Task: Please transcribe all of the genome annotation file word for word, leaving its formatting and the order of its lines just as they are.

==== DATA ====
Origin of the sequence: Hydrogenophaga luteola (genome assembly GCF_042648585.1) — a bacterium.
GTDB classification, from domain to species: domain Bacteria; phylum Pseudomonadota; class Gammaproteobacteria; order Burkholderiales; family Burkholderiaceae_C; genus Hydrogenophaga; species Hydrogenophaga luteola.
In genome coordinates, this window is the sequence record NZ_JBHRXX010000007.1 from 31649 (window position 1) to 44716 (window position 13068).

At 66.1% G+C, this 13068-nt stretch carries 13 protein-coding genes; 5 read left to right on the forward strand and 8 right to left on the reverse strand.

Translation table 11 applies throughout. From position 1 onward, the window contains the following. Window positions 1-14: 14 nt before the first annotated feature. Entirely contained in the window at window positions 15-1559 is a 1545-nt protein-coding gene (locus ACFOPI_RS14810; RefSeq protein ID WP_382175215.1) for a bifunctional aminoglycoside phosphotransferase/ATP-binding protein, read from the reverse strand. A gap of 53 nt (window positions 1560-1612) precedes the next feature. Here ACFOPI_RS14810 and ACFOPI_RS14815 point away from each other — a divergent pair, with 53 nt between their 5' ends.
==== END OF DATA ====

Origin of the sequence: Hydrogenophaga luteola (genome assembly GCF_042648585.1) — a bacterium.
GTDB classification, from domain to species: domain Bacteria; phylum Pseudomonadota; class Gammaproteobacteria; order Burkholderiales; family Burkholderiaceae_C; genus Hydrogenophaga; species Hydrogenophaga luteola.
In genome coordinates, this window is the sequence record NZ_JBHRXX010000007.1 from 31649 (window position 1) to 44716 (window position 13068).

At 66.1% G+C, this 13068-nt stretch carries 13 protein-coding genes; 5 read left to right on the forward strand and 8 right to left on the reverse strand.

Translation table 11 applies throughout. From position 1 onward, the window contains the following. Window positions 1-14: 14 nt before the first annotated feature. Entirely contained in the window at window positions 15-1559 is a 1545-nt protein-coding gene (locus ACFOPI_RS14810; RefSeq protein ID WP_382175215.1) for a bifunctional aminoglycoside phosphotransferase/ATP-binding protein, read from the reverse strand. A gap of 53 nt (window positions 1560-1612) precedes the next feature. Here ACFOPI_RS14810 and ACFOPI_RS14815 point away from each other — a divergent pair, with 53 nt between their 5' ends.